District Attorney Attorney Seth Williams is not going to sit still for a reversal of the historic child endangerment conviction of Monsignor William Lynn and is appealing that Dec. 26 Superior Court ruling to the Pennsylvania Supreme Court.
The petition to allow the appeal was filed with the state Supreme Court on Monday. The court could put an end to the case simply by refusing to hear the appeal.
Lynn’s attorney, Thomas Bergstrom, labeled the DA’s petition “dishonest.”
Lynn, 63, a former diocesan administrator, was the highest-placed American Catholic official convicted in the Church’s decade-old sex scandal when he was found guilty in mid-2012 and sentenced to three to six years imprisonment. He had served 18 months of his sentence when his conviction was reversed.
The monsignor never was accused of molesting a child, but of shielding priests who did.
During Lynn’s 12 years as the archdiocesan secretary of clergy in the 1990s to 2004, he investigated priests accused of sexually abusing minors, recommended their treatment and also recommended assignments to his boss, Cardinal Anthony Bevilacqua.
When arrested in 2011, Lynn was accused of keeping two alleged pedolphile priests in their ministries and, therefore, responsible for their later crimes against juveniles. He was due to go on trial with both of them — the Rev. James Brennan and former priest Edward Avery — in March 2012, but Avery pleaded guilty just days before the trial began.
Avery had been accused of molesting a boy in the Northeast’s St. Jerome parish in the 1990s. Testifying in a later trial, however, Avery denied even knowing that child.
Brennan, Lynn’s co-defendant in 2012, was accused of molesting a boy in the suburbs. Jurors couldn’t agree on a verdict in his case. They did, however, acquit Lynn of conspiracy and of endangering children in Brennan’s case while convicting him of endangering children in connection with Avery’s case.
The monsignor’s attorneys appealed the conviction while he was incarcerated in an upstate prison. Superior Court judges agreed with the defense that Pennsylvania child endangerment statutes didn’t apply to Lynn and reversed his conviction. Lynn was granted bail Dec. 30, which was paid by the Philadelphia archdiocese. He also was given a residence in the rectory of St. William’s parish in Lawncrest.
Lynn’s attorneys repeatedly asserted during pretrial hearings and during the three-month trial that the state’s child endangerment statute did not apply to the monsignor because he never directly supervised minors. They also claimed Bevilacqua made the final decisions on priests’ assignments, not Lynn.
In the DA’s petition to appeal the conviction reversal, it was stated that there was sufficient evidence to prove Lynn endangered children even though he did not have direct contact with children because Lynn reassigned pedophile priests in a “manner that put additional children at risk.”
In finding that the state’s child endangerment statute did not apply to Lynn, Superior Court not only disregarded legal precedents, but added words to the statute that changed its meaning or ignored words that were there and “effectively rewrote the statute,” the DA’s office wrote.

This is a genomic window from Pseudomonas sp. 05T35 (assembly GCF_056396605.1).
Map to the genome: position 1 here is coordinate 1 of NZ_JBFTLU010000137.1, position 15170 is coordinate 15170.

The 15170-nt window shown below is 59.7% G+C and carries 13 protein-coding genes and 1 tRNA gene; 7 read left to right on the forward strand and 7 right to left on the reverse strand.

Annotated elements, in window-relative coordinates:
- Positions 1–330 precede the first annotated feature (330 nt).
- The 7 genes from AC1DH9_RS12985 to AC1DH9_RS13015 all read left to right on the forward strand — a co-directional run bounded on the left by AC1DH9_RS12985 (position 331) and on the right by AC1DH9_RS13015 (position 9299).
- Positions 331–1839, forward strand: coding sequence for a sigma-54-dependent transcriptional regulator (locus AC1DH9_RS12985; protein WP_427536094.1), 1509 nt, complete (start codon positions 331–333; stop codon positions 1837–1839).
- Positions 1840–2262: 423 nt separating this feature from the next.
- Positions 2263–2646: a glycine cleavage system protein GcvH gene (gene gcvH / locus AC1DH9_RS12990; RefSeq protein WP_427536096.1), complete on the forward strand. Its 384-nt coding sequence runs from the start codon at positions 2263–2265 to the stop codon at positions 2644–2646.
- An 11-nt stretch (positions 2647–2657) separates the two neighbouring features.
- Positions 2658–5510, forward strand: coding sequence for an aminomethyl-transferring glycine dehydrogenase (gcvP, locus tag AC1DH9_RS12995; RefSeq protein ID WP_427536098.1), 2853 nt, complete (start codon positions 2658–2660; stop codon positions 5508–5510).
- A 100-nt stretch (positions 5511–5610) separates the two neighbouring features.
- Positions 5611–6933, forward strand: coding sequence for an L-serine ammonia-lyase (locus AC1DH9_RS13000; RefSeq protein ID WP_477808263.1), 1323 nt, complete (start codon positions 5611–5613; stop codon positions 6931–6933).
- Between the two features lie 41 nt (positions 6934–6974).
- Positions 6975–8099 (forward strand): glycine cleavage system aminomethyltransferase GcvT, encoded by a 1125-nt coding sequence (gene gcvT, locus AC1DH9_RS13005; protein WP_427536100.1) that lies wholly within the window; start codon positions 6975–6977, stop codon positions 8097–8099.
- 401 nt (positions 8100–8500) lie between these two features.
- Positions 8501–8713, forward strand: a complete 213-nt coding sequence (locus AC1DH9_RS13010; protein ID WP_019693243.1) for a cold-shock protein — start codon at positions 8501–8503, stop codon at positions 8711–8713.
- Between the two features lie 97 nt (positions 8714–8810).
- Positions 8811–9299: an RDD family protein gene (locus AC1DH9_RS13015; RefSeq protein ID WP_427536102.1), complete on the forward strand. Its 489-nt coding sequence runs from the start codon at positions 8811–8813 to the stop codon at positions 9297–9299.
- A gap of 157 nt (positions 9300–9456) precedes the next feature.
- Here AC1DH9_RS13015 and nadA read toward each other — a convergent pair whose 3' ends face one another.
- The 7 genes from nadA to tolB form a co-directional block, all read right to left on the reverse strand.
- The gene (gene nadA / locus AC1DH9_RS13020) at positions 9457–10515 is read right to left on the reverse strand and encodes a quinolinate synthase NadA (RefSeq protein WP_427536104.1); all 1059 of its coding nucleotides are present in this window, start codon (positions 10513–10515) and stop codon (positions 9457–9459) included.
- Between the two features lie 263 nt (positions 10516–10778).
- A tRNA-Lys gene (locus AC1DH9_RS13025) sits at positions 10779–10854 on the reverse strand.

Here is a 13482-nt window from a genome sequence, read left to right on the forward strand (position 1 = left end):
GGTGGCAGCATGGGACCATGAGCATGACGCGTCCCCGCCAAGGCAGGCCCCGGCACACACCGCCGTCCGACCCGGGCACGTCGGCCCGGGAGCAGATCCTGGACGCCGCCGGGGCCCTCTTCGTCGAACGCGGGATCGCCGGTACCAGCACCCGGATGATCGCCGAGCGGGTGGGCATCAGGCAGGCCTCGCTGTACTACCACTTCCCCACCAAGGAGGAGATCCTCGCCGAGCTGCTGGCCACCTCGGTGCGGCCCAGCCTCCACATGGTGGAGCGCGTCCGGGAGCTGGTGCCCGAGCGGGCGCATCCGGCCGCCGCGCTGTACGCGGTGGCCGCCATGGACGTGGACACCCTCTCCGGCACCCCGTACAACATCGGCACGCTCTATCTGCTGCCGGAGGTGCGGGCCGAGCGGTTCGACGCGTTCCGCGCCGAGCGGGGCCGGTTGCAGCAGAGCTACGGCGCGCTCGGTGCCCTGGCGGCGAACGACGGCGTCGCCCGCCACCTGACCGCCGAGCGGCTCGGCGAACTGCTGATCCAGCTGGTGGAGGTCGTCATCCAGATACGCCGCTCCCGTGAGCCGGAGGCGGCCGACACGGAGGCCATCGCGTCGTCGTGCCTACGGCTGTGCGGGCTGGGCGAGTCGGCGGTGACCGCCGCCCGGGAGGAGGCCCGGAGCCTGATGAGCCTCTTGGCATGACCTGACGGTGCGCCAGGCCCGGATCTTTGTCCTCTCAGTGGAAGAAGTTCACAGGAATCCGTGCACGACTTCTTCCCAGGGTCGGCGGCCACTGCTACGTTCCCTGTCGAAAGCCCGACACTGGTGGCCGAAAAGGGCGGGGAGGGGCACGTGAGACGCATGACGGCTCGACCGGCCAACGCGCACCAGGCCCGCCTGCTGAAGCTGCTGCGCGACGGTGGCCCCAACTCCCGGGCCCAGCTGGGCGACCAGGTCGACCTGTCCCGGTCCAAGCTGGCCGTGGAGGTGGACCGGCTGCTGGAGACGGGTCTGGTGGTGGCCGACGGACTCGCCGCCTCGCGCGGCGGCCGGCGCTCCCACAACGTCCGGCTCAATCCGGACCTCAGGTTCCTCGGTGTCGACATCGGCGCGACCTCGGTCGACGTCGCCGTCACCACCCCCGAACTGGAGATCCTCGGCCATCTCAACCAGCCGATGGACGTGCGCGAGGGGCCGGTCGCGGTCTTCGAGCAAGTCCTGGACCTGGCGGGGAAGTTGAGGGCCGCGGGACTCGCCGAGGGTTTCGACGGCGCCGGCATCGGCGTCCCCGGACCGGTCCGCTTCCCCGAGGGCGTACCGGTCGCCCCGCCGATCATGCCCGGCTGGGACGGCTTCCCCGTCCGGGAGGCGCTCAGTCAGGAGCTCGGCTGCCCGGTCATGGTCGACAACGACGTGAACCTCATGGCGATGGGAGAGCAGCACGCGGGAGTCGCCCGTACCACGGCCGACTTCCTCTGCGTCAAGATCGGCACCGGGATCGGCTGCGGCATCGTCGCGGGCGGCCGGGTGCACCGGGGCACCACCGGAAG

The DA’s petition asserts that, in reversing Lynn’s child endangerment conviction, it established a “tainted precedent” that could negate “an unpredictable number of sound criminal convictions.”
“It would be a daunting challenge to find a more comprehensive misapplication of the law or a more complete departure from the plain language of the statute,” the petition continued.
Even if Lynn could not endanger children, he participated in a general scheme to place known predators in positions in which they could molest children, the DA’s petition continued, and, therefore, Lynn should be considered an accomplice. The DA’s petition pointed out that “despite being responsible for numerous cases of priests who molested children, in no instance did Lynn ever contact police.”
“Their premise is wrong,” Bergstrom said in a phone interview Tuesday. The attorney said the Superior Court decision was a pure and simple review of how the law was applied in Lynn’s case, and “that’s the end of it.”
Besides that, he said, “the entire petition’s dishonest.”
“We believe the DA’s office has, once again, misinterpreted the statute and the case law,” Bergstrom and associate Allison Khaskelis wrote in a Tuesday email to the Northeast Times. They also said the DA’s petition makes “countless factual errors.”
They stated there is no evidence to support the assertion that Lynn was Avery’s accomplice.
“To be an accomplice, you have to intend for the crime to occur,” they wrote to maintain that Monsignor Lynn actually wanted a minor he never met or knew of, or any other minor, to be sexually abused is, at best, absurd.”
Bergstrom said he has 14 days to file a reply to the DA’s petition and he intends to.
In a statement released Tuesday, the archdiocese said there would be no comment on the case “in deference to the legal process still under way.”
The statement continued, “Regardless of the final outcome of this case, the commitment of the archdiocese to assist and support survivors of sexual abuse on their journey toward healing remains unchanged. Additionally, our efforts to ensure that all young people entrusted to the Church’s care are safe remain unflinching.” ••